Grading New York: Accountability and Student Proficiency in America's Largest School District

Issue/Topic: Accountability; Accountability--Reporting Results
Author(s): Winters, Marcus; Cowen, Joshua
Publication: Educational Evaluation and Policy Analysis
Published On: 2012

A common concern about accountability policies is that schools might respond inappropriately to pressure to increase student standardized test scores in ways that do not also represent true gains in achievement.

To study the influence of New York City’s school grading policy on student math and English language arts (ELA) achievement.


  • A school's receipt of an F-grade was directly related to higher student achievement the following year on ELA exams.
  • The positive effect from attending a school that received an F-grade persists for the student 2 years later in both math and ELA.  With a few notable exceptions, the influence of the failing grade sanction was relatively similar for students of different race/ethnicities and of different prior achievement levels within the school.
  • This positive evidence aside, results also suggest that schools did not respond well to receiving punitive grades other than F.

Policy Implications/Recommendations:

  • Assigning failing grades to low-achieving schools as an accountability tool can have a positive, substantive effect. 
  • The F-grade, which is universally understood to identify the worst of the worst in any evaluation context, was the only indicator strong enough to induce a meaningful academic response.
  • Further exploration of whether and to what extent accountability programs can have lasting impacts may be a fruitful research endeavor, along with continued attention to determining which sorts of schools may respond positively to accountability pressure and which may not respond as policymakers intend.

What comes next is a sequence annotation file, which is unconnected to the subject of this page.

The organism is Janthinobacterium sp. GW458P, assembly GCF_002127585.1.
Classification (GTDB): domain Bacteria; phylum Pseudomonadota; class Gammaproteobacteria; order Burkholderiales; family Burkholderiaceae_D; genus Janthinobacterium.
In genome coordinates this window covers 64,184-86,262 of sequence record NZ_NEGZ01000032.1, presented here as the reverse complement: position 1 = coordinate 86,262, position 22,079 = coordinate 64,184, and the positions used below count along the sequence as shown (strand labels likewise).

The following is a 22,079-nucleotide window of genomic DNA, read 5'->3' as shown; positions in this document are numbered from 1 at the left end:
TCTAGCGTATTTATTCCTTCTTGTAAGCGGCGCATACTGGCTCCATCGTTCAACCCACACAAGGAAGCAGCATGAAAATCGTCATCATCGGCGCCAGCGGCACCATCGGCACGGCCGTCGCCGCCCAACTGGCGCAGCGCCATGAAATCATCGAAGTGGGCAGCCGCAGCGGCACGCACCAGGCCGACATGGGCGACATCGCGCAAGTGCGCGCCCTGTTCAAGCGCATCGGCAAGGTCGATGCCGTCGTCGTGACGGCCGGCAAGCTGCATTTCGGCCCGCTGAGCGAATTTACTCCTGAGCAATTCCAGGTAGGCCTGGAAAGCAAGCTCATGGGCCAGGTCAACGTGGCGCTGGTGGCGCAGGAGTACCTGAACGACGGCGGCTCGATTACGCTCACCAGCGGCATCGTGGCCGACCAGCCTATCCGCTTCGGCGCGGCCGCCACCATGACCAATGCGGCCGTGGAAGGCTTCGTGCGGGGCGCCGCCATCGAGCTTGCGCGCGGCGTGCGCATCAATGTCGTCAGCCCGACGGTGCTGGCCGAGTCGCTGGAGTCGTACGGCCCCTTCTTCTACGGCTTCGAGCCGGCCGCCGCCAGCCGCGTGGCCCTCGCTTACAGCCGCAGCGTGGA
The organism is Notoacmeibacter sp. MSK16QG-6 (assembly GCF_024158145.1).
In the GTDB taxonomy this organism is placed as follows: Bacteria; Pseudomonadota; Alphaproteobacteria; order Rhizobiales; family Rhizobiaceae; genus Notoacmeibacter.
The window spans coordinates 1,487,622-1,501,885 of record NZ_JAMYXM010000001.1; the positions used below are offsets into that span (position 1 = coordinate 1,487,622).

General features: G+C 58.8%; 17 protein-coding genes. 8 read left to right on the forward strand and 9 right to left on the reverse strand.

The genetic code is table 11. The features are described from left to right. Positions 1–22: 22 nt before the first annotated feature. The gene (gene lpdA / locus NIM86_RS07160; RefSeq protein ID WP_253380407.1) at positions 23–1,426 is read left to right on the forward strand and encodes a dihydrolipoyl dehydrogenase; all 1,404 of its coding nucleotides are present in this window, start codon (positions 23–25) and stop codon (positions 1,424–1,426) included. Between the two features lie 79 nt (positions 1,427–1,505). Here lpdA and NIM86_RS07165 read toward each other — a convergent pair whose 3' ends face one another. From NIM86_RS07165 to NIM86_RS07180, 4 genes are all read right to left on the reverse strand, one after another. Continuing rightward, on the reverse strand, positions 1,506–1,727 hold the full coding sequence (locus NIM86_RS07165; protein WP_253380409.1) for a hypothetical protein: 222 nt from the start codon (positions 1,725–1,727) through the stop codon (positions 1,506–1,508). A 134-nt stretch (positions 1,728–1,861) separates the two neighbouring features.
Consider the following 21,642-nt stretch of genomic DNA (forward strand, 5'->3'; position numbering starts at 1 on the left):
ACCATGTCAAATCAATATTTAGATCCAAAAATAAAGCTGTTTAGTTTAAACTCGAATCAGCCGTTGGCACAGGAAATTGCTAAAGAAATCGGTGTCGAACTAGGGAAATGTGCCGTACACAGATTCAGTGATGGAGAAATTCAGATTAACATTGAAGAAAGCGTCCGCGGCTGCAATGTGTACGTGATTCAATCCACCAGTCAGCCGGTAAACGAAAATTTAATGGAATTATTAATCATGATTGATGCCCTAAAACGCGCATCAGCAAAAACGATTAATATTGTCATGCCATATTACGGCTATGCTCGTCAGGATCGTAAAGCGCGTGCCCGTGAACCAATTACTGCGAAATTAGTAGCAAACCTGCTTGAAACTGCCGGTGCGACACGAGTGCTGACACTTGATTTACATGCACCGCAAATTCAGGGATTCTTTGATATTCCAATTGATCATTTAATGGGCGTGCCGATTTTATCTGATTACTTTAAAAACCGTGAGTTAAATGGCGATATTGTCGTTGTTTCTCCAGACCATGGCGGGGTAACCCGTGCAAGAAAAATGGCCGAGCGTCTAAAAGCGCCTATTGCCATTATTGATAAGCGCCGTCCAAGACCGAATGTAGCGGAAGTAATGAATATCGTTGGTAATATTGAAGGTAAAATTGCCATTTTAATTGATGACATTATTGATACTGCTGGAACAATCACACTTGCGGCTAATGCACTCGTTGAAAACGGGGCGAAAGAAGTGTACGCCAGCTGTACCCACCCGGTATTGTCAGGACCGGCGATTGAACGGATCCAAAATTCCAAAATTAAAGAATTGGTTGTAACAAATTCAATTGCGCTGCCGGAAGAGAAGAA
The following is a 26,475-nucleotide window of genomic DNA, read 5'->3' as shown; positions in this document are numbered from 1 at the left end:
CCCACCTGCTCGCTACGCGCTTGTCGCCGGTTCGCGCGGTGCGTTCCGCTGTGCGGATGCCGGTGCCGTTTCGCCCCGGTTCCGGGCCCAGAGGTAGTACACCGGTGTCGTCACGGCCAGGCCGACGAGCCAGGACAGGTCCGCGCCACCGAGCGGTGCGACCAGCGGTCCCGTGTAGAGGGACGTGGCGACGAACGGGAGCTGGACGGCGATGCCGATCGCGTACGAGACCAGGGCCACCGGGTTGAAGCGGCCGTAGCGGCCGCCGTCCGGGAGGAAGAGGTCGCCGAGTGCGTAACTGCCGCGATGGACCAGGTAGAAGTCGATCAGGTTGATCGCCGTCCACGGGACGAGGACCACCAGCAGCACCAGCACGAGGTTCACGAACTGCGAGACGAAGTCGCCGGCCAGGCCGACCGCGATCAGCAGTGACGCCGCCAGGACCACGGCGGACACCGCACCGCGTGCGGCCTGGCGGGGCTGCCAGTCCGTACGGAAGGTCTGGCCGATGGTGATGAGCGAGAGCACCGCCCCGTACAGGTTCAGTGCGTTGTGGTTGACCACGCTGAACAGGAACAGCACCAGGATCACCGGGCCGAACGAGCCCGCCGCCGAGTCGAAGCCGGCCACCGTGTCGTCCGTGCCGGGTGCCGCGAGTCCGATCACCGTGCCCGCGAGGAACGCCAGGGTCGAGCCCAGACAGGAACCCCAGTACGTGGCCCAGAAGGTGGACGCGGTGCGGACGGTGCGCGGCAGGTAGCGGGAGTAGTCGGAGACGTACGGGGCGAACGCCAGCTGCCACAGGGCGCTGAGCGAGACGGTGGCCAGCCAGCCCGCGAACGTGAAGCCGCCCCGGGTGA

Research Design:
A regression discontinuity approach was used to produce causal estimates for the influence of New York City’s school grading policy on student math and English language arts (ELA) achievement.

988 public schools, grades 3-8, under the New York City Department of Education.

Year data is from:


Data Collection and Analysis:
Student-level data provided by the New York City Department of Education includes student math and ELA test scores on the state’s mandated exams and observable characteristics for the universe of test-taking students in 3rd-8th grade from the 2005—06 through 2008-09 school years. The September 2007 letter grade was used as the key explanatory variable, and its impact on the spring 2008 test scores represents the initial impact while the spring 2009 scores were for the persistence analysis.


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